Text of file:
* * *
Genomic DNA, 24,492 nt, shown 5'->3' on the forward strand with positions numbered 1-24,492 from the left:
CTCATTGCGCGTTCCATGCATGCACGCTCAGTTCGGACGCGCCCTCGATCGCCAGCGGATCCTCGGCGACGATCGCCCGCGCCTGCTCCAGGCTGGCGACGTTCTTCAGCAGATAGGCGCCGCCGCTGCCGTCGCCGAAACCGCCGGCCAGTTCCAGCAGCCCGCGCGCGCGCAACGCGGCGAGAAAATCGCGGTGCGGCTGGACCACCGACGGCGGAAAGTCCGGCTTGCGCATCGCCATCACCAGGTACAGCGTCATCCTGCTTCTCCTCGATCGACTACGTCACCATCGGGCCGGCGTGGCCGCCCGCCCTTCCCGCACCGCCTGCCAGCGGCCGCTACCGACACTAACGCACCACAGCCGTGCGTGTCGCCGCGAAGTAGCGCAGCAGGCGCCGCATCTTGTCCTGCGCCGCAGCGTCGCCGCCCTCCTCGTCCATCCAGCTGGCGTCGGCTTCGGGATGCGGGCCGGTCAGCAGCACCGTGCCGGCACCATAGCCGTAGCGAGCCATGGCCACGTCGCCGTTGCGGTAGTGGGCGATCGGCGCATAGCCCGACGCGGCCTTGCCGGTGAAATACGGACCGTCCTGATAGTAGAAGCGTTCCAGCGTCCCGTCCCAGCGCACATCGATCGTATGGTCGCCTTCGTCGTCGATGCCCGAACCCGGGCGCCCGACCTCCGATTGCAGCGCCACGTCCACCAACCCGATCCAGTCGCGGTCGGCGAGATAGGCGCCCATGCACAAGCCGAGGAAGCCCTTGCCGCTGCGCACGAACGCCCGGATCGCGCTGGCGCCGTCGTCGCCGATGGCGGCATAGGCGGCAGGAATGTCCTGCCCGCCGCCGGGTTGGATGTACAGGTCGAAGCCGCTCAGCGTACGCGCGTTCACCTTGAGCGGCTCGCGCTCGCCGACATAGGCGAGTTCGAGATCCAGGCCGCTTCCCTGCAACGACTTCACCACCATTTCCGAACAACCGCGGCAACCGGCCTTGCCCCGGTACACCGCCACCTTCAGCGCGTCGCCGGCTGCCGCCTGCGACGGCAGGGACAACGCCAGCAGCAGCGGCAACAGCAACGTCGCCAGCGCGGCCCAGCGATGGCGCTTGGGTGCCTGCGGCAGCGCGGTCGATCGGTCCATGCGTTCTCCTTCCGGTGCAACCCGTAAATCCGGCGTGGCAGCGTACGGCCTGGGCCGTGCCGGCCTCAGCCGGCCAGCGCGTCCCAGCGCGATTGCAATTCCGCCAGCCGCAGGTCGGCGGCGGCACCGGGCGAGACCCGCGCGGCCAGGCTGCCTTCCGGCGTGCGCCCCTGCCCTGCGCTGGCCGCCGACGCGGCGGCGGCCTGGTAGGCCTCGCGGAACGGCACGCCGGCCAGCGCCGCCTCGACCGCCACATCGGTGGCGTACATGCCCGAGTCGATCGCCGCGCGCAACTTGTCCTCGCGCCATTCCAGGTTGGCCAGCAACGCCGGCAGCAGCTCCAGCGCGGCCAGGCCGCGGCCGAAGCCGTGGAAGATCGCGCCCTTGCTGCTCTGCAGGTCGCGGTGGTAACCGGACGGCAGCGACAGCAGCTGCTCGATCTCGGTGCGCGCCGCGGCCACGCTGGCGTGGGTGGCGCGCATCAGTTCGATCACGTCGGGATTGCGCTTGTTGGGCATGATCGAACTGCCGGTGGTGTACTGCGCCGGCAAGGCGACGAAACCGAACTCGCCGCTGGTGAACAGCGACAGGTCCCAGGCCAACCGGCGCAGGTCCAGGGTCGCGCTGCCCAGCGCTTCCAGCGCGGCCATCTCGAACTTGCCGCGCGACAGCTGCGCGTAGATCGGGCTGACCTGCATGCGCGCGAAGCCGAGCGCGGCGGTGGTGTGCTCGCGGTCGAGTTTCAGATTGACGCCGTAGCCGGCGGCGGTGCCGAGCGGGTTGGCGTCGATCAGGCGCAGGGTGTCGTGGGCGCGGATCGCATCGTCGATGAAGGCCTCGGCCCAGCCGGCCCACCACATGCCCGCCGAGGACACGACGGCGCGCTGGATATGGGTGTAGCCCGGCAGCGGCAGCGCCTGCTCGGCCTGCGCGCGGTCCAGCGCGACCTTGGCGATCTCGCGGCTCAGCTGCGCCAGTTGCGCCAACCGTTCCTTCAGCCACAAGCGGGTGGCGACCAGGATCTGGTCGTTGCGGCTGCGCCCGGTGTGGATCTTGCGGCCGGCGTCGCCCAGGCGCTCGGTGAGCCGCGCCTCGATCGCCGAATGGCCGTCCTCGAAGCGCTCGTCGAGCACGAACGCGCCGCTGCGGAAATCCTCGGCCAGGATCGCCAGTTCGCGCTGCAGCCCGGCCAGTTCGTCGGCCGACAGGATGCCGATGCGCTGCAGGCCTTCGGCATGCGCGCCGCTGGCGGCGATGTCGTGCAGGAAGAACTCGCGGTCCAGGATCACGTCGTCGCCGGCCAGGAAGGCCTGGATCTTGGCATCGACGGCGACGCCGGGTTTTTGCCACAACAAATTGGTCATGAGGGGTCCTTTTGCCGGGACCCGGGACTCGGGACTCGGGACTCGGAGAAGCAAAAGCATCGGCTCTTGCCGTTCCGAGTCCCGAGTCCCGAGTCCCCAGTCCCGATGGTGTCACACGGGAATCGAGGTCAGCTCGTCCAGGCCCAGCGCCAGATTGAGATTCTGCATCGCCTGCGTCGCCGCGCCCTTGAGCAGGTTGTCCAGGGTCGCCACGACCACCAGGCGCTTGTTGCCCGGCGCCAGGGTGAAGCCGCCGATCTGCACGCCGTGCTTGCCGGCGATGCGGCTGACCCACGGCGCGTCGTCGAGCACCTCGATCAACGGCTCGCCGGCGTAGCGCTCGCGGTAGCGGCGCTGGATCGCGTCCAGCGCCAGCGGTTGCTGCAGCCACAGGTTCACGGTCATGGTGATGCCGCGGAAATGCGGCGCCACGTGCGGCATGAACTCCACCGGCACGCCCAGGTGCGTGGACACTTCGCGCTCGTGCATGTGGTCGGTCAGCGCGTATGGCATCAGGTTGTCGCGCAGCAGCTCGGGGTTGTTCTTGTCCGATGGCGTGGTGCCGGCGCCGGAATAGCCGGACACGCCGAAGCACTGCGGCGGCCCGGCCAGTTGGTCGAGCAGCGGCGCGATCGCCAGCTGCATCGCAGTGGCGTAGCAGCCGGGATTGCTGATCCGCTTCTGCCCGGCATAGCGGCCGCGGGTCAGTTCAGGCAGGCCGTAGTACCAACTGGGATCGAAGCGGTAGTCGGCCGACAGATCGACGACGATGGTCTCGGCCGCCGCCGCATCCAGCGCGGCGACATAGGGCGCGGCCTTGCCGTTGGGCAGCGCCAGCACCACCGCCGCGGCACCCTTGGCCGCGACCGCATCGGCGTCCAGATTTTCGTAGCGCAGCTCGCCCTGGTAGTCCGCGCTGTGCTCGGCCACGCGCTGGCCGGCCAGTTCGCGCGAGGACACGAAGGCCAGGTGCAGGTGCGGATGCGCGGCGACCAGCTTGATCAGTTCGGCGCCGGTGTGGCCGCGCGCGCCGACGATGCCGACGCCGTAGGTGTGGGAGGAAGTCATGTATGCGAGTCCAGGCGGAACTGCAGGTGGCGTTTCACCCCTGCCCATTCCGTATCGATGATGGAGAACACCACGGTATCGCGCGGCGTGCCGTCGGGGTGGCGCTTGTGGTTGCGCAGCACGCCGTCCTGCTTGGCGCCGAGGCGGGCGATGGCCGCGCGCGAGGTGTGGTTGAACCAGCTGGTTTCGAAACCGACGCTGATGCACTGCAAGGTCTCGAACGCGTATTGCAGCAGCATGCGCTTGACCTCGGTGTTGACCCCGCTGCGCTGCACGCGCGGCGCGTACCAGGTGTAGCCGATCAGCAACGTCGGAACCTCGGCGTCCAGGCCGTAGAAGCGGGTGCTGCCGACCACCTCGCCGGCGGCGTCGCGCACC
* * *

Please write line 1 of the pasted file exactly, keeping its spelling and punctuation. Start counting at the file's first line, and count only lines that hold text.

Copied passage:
Genomic DNA, 24,492 nt, shown 5'->3' on the forward strand with positions numbered 1-24,492 from the left: